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From "Tyler Ward (JIRA)" <j...@apache.org>
Subject [jira] Created: (MATH-156) Brent solver is non-optimal, because it doesn't use the user's guess.
Date Tue, 29 Aug 2006 03:37:22 GMT
Brent solver is non-optimal, because it doesn't use the user's guess.
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                 Key: MATH-156
                 URL: http://issues.apache.org/jira/browse/MATH-156
             Project: Commons Math
          Issue Type: Improvement
            Reporter: Tyler Ward


Hi guys, I noticed that your brent solver isn't using the initial guess given by the user.
This can often radically improve the performance of the solver. In my tests, it improved it
by roughly 30% or more, with a decent guess. Basically, we should try the guess first. If
that's close enough, rreturn it. Otherwise, try one of the end points. If that's close enough,
return it. Then if that brackets, go into the main loop. If that doesn't bracket, then we
instead try the other endpoint. If that's close enough, return it. If that doesn't bracket,
throw an exception. If it does bracket, go into the main loop with all three trial points
available, allowing the quadratic interpolation to be used immediately.

Worst case scenario, the initial guess doesn't bracket. In that case it is better than the
default algorithm only if the user's initial guess is better than linear interpolation, which
I imagine it almost always would be. If the user can't guess better than linear interpolation,
presumably they wouldn't provide a guess at all, and then nothing would change.

It's a small addition, less than 100 lines of code. I can't send it in due to legal at work,
but from the above ideas, you should be able to put it in easily. One caveat. You may need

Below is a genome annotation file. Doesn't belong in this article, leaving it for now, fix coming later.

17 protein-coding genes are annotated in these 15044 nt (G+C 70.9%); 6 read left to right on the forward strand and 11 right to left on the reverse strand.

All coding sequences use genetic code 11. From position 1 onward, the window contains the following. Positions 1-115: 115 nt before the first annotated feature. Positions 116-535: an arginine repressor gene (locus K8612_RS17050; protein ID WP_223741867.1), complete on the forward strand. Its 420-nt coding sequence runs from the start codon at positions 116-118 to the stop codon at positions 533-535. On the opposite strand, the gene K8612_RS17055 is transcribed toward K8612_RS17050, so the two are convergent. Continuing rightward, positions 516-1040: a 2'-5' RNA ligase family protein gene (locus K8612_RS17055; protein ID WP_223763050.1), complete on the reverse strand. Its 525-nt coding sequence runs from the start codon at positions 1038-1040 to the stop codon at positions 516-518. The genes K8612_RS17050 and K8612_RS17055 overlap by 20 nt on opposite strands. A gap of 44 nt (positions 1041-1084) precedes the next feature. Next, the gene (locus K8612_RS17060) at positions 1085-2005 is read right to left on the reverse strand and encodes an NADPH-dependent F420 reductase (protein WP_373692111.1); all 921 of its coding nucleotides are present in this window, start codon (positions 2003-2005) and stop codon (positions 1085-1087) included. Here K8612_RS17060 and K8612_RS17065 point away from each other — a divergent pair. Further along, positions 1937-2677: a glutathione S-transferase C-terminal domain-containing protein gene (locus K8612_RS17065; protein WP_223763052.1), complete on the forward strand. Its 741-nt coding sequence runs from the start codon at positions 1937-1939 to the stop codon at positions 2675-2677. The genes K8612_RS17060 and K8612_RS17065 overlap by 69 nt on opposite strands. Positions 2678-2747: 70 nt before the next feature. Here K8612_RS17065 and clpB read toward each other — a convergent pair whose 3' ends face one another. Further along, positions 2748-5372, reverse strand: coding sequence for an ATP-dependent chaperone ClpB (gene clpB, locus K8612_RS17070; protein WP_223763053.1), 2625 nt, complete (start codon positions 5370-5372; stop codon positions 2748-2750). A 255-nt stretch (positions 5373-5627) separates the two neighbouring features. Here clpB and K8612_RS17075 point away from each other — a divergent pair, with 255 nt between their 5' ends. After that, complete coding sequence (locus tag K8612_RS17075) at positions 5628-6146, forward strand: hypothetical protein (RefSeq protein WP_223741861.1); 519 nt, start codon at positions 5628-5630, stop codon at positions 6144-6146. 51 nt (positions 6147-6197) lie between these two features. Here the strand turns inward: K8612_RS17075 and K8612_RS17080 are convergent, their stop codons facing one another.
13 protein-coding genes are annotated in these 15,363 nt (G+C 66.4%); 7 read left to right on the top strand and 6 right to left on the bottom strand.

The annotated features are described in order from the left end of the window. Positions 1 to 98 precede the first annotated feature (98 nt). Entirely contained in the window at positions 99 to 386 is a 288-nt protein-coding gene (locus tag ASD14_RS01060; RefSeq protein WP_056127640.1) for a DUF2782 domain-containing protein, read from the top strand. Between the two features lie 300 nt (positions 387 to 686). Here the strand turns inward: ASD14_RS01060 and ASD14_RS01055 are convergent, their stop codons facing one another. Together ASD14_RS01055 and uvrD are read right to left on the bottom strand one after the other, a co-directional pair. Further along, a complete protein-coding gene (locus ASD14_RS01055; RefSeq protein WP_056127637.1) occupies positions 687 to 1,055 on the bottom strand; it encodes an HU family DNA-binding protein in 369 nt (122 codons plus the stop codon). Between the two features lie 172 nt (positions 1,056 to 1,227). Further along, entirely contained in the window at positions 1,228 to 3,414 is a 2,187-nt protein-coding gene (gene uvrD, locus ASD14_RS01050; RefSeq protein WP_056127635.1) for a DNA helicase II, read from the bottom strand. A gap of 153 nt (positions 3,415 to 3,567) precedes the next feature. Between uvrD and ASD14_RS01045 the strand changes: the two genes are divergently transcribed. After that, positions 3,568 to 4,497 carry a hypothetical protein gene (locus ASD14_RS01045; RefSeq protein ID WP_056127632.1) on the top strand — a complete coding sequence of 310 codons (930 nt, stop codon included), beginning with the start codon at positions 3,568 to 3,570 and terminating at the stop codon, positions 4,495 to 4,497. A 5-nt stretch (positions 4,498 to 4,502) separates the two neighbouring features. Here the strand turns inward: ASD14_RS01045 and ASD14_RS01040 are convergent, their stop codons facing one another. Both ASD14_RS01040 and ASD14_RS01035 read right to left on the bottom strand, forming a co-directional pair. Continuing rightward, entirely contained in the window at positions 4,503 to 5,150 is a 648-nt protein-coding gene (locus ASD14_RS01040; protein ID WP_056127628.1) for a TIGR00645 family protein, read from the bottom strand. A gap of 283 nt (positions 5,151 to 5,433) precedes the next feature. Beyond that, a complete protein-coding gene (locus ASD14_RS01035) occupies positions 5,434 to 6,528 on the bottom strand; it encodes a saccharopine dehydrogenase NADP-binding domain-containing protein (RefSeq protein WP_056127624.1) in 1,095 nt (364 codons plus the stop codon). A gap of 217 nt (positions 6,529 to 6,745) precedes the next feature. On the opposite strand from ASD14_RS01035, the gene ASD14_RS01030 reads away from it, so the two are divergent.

to slightly modify the baisic solve(double, double) method to linearly interpolate a good
beginning point and then break out a six double (solve(x0, y0, x1, y1, x2, y2)) method that
both solve(min, max) and solve(min, max, initial) can use. If you don't do this, then solve(min,
max) will bisect on its first iteration rather than intepolating, which could cost performance.
If you do break it out like so, then this will always perform better than the current implementation.

As a good case study, here's our situation from work. 

We are trying to compute a root, we know it falls in a VERY large interval (in this case -1.0
to 1.0), but more than 99% of the time it will be between (say) 1.04 and 1.07. We can guess
with stunning accuracy, at least 90% of the time we can come to within 10^-4 for very little
cost (a very nice cubic approximation of the more complicated function), but  we really need
it to within 10^-8 or better. In addition, that 1% of the time, it can fall in very strange
areas (0.9, or -0.3 or so), and our guess isn't very good when that happens. So we can't tighten
down the interval, because that would cause spurious errors, and at the same time your linear
interpolation isn't going to be very good at all. It easily takes you 3 or 4 steps to get
as close as our first guess. Using the first guess in this manner would cut the steps to convergence
from about 8-10 to about 3-5. A speed up of around 100%, with no loss in accuracy.



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